To the end of reading, appreciating and contextualizing Malae, I’ll just leave this essay here from when What We Are came out, in which Fiction Advocate weighs the whys and wherefores of how Malae and Junot Díaz use so-called ‘high and low’ language juxtaposition (hello —deja el show. Have you read Dos Passos, pendejos?) but the latter gets a Pulitzer for it in Óscar Wao. As a huge fan of Óscar Wao myself, particularly Achy Obejas’ fucking killer Spanish translation, and as someone who also put down the last page of What We Are and wondered how the hell this didn’t get any awards, I’m only too interested in continuing the argument begun in the article. Not to encourage it, but the comment string is pretty salacious too. Read, read and argue away!

Highland Way, Nisene Marks, 7.2018

Somewhere around 30 July I found myself in a car with a sleeping kid on 17, so I figured it’d be a good day to drive out to one of my favorite views in the world, southwest from Highland Way, which is in fact not what the Los Gatos crowd calls Summit Road, but indeed the road below it. At sunset the view to the south (left in the photo) feels like the end of the world. Not even the Hearst-Argyle tower is visible; just a curtain of pointy trees and the coastal fog.

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This photo was taken from the well-known lookout point about a half mile southeast of “Mar Vista,” only about 14 miles from the bottom of Buzzard Lagoon, as the sign indicates. Recently it has been polluted by what appears to be a truckbed full of household refuse.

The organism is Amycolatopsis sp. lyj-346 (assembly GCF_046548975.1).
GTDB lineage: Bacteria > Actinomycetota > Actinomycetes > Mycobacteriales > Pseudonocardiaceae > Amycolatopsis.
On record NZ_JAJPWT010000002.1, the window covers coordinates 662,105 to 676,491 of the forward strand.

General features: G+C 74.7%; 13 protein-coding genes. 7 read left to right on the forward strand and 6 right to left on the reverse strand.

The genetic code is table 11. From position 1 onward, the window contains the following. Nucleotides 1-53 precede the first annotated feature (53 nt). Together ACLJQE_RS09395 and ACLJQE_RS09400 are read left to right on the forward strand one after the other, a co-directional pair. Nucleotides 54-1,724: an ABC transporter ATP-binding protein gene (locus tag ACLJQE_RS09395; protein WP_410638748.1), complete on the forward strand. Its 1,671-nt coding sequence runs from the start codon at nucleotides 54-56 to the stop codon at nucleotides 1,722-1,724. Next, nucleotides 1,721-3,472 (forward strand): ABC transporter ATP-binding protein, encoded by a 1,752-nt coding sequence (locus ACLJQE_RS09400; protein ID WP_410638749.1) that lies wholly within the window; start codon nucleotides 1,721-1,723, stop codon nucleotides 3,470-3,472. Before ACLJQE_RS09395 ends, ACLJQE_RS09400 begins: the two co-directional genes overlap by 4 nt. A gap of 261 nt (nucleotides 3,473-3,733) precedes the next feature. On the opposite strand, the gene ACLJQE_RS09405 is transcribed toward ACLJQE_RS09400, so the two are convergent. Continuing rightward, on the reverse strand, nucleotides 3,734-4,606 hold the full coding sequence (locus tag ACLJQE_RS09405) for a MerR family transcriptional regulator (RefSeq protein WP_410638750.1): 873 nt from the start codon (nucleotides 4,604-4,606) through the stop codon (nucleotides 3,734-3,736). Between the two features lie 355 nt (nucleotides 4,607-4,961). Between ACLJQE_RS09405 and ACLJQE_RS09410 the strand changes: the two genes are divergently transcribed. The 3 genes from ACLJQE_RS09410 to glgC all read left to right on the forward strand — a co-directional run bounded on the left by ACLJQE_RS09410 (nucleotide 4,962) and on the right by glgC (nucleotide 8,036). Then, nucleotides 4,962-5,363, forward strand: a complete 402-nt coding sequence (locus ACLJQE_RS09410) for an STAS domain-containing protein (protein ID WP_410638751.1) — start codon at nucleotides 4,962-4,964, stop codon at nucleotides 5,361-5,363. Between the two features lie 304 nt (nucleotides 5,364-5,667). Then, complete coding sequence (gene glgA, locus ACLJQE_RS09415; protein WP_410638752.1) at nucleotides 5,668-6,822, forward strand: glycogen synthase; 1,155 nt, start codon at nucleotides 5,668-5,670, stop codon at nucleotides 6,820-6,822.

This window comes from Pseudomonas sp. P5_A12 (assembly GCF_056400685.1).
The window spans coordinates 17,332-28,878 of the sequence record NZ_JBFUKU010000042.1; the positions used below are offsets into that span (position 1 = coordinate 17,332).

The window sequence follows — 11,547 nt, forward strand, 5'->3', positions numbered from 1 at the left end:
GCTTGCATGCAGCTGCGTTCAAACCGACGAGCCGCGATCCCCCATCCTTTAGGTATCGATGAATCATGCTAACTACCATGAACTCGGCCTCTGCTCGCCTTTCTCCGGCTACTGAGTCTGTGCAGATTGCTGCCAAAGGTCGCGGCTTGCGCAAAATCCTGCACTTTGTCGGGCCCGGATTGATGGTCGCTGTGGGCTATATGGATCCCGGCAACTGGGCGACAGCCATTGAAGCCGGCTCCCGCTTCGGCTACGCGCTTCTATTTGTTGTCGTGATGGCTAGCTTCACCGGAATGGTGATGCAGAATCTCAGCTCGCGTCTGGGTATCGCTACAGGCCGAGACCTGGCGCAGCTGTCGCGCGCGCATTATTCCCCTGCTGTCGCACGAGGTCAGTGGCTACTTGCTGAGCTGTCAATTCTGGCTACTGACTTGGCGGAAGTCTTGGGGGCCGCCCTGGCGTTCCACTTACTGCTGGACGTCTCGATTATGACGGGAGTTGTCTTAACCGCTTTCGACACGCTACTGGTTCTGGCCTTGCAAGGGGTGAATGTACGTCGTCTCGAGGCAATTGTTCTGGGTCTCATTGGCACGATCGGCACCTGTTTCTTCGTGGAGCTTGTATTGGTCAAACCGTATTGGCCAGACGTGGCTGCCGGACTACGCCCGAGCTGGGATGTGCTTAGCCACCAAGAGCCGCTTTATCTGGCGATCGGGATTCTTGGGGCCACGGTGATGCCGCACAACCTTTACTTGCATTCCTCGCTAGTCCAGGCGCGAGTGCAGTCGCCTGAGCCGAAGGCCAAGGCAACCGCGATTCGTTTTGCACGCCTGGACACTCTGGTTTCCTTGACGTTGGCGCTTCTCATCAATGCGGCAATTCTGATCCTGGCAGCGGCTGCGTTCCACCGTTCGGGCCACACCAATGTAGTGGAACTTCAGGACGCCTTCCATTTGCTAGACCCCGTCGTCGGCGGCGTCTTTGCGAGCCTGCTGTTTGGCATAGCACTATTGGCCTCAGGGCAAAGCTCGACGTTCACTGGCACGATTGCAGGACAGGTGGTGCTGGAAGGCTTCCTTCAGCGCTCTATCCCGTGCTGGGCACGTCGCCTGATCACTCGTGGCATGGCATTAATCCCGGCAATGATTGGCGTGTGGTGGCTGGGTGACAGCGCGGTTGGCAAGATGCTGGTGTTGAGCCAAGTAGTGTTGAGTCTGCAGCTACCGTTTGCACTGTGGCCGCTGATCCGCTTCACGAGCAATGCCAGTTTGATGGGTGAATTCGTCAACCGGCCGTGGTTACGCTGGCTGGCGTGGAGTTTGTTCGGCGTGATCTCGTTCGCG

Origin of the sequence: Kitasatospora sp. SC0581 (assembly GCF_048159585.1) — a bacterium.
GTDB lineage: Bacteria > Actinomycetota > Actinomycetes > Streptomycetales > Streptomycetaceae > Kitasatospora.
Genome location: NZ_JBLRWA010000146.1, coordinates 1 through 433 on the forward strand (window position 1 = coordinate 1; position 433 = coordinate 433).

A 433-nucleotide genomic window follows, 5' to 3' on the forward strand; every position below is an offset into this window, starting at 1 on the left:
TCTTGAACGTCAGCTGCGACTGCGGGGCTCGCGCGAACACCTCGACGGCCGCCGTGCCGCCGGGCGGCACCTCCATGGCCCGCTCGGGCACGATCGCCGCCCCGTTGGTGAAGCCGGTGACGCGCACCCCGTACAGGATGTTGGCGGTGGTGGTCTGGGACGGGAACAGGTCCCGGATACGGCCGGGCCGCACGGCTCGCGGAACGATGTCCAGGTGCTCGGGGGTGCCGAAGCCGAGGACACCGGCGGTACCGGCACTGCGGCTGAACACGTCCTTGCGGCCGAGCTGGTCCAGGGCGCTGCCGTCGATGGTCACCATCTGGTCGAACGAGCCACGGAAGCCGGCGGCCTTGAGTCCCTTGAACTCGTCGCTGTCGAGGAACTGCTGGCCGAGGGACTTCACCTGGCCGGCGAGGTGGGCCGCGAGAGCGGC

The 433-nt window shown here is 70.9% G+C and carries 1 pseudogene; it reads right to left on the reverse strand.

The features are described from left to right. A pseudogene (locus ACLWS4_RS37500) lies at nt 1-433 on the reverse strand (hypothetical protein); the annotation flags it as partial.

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I wish I knew what that ridge to the south is called. I can only say that this deep valley heading toward the void Pacific (center of photo) is where the Hinckley and East Branch Soquel creeks slice down deep over the shoulder of Nisene Marks and help create the moat around the fortress of the Soquel Demonstration Forest. I went to a crazy crazy party up that damn muddy Hinckley/Amaya territory in 2007, let me tell you. But you wouldn’t believe it.

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As you can see, nature is leading a successful roadfighting campaign, probably from winter 2017. I’ve tried this on my bike when I was a wee little boy, from the Mount Madonna Road side, which is a fucking puker. Not knowing at the time that said road becomes Loma Prieta Way and not indeed Highland, I made it only as far as Croy Ridge Road before I turned back (still don’t bring food or water on rides), and now I see why. This was before Google Maps or practical internet in my house.